Figure 2: Representative image of spiked bars and a rat performing the assay. Spiked bars are made of stainless steel metal. The length of the entire bar is 7 cm. The height of the spikes is 0.3 cm. The distance between the spikes is 0.5 cm. Please click here to view a larger version of this figure.

Figure 3
Figure 3: Representative contact attempts and licking data of a single CCI-ION- and sham-operated rat during the standard 10 min testing session at baseline and 2 weeks, 4 weeks, and 6 weeks after surgery. Abbreviations: CCI-ION = chronic constriction injury of the infraorbital nerves; AS = after surgery. Please click here to view a larger version of this figure.

Figure 4
Figure 4: Development of mechanical hypersensitivity following CCI-ION in Sprague-Dawley rats. (A) Rats with CCI-ION (n = 8) had a significant decrease in licking numbers until 4 weeks after surgery and (B) an increase in latency to first lick on surgery week (week 0) and 1 week after surgery (**p < 0.01, *p < 0.05: after surgery weeks vs. baseline. #p < 0.05: CCI-ION vs. sham). There was no significant decrease in the sham group (n = 7, p > 0.05). (C) CCI-ION or sham surgery did not produce any significant change in the number of contacts. (D) Rats with CCI-ION showed a significant decrease in L/F on surgery week and 3 weeks after and exhibited a decreasing trend 2 weeks after surgery. Compared to the sham group rats, this decrease was significantly higher in CCI-ION rats and started 1 week after surgery and continued until 3 weeks after surgery. There was no significant difference in the sham group (**p < 0.01, *p < 0.05: after surgery weeks vs. baseline. # p < 0.05: CCI-ION vs. sham). The data are presented as mean ± SEM. Significant differences were analyzed by two-way repeated-measures ANOVA followed by Šídák's or Dunnett's multiple comparison tests, as appropriate. Please click here to view a larger version of this figure.

Discussion

Pain triggered by innocuous mechanical stimulation of the face and intraoral mucosa is a prominent feature of orofacial pain conditions, including trigeminal neuralgia and temporomandibular joint disorders24,25. Although trigeminal neuropathic pain is clinically well-described, the assessment of neuropathic nociceptive behaviors in rodents is challenging. Pain assays measuring reflexive behaviors are the most frequently used methods in preclinical pain research. However, testing apparatus-related stress, the inability to assess the affective state, and experimenter bias raise concerns regarding the usefulness and validity of reflex assays26.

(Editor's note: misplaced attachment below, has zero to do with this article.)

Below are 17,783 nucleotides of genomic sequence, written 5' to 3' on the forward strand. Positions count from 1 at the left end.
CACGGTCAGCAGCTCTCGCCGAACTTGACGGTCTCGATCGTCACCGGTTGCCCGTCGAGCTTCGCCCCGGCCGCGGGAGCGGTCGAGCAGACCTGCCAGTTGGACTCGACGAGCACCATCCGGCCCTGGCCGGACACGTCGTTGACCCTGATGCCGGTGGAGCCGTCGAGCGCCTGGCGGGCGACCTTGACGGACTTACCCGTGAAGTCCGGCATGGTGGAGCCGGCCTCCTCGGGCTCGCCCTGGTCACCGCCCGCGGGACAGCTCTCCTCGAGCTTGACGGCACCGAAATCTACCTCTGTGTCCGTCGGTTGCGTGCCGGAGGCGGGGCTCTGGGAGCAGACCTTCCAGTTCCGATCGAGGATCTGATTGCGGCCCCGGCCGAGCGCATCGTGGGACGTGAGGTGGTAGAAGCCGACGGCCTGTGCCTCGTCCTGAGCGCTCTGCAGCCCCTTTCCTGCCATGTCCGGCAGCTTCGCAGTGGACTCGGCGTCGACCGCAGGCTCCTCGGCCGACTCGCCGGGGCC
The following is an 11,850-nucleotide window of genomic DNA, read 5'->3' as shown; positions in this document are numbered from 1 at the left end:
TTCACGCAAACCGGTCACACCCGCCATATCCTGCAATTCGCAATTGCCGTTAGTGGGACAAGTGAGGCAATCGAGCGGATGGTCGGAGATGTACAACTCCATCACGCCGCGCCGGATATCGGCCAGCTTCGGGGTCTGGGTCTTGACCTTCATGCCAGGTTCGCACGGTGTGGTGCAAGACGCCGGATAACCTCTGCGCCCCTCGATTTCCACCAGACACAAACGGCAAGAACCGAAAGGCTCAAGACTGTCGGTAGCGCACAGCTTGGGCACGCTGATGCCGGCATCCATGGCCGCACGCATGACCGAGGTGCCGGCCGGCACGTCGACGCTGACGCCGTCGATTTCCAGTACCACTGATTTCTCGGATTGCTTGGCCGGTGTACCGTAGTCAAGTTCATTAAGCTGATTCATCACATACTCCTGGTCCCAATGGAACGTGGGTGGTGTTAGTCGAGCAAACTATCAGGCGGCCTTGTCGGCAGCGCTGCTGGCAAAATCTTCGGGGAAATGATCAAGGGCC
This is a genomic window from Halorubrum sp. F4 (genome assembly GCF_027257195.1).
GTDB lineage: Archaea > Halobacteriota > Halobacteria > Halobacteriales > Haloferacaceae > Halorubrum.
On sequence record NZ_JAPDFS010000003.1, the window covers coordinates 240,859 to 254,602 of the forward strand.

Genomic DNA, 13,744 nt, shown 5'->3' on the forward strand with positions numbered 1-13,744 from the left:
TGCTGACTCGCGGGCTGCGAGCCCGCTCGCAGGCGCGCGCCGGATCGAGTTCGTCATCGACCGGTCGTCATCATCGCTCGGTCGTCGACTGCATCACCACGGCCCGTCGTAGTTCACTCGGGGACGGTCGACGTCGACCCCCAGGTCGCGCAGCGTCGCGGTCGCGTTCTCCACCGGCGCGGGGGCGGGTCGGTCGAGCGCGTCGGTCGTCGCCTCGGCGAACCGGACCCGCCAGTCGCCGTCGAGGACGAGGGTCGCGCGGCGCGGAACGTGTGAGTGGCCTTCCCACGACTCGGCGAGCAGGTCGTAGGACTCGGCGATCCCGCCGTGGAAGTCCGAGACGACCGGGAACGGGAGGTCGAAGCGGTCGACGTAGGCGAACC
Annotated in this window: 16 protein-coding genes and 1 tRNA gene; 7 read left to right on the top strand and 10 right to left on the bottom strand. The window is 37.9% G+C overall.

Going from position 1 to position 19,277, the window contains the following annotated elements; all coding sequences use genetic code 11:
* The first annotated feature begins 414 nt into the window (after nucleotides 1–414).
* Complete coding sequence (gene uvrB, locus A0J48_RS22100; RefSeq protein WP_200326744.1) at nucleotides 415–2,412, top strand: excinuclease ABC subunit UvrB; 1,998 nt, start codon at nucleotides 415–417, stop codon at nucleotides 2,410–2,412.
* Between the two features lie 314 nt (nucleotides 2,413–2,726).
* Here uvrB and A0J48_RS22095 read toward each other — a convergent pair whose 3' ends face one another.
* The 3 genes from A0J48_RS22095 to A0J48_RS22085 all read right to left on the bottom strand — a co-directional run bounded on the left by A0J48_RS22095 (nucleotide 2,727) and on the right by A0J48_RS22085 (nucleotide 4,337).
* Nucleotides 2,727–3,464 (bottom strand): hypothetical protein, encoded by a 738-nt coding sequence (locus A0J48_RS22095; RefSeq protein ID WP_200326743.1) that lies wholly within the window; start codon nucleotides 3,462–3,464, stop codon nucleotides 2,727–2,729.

This study introduces the assessment of mechanical sensitivity in the orofacial region of rats, demonstrating its sensitivity to CCI-ION using an operant-based pain assay. The same operant system can also be used to test the mechanical sensitivity of mice. It should be noted that mouse and rat strains can exhibit variation in their response to CCI-ION, and, thus, the levels of mechanical hypersensitivity can differ. Based on our experience, Sprague-Dawley rats typically develop a stable mechanical hypersensitivity 2 weeks after CCI-ION, they start recovering 4 weeks after CCI-ION, and, after 6 weeks of CCI-ION, we see recovery from the surgery.

In this protocol, mechanical hypersensitivity was quantified by measuring the number of licks and the contacts, L/F, and latency to the first lick. The data demonstrated that CCI-ION resulted in decreases in L/F and the number of licking responses and increases in the latency to the first lick response, indicating that animals were unwilling to press their faces against spiked bars due to increased orofacial pain sensitivity.

OPAD is a reward-conflict assay in which animals must endure nociceptive stimuli to access a palatable reward. Licking behavior in the assay could be affected by appetitive behavior. In addition, in this study, we used rats that had facial hair. Based on prior experience with operant pain assays, among rodents, hairless strains are better for detecting facial contacts16; however, at the time of publication, hairless rat strains were no longer commercially available. This can be considered a limitation of the study. As we also only used female Sprague-Dawley rats, sex- and strain-related differences in pain responses should be anticipated.

There are also some critical steps for ensuring optimal outcomes with the assay. Accurate lick and contact data must appear as solid red and white blocks in the referenced software, respectively (see Figure 3). The distance between the spikes and the milk bottle is crucial for the success of the experiment. If the tip of the milk bottle is too far forward, the animal will not make contact with the spikes, and the software will not correctly register contacts or lick numbers. Conversely, if the milk bottle is too far back, contacts will register, but the animal will not be able to reach the milk. During training sessions, lick data might appear as solid white blocks, as the tip of the milk bottle is too far forward. It changes into red solid blocks once the milk bottle is pushed backward. For some reason, if lick data start appearing as white blocks from the distance that was noted, pushing the bottle a little and moving the milk holder slightly downward/upward might help.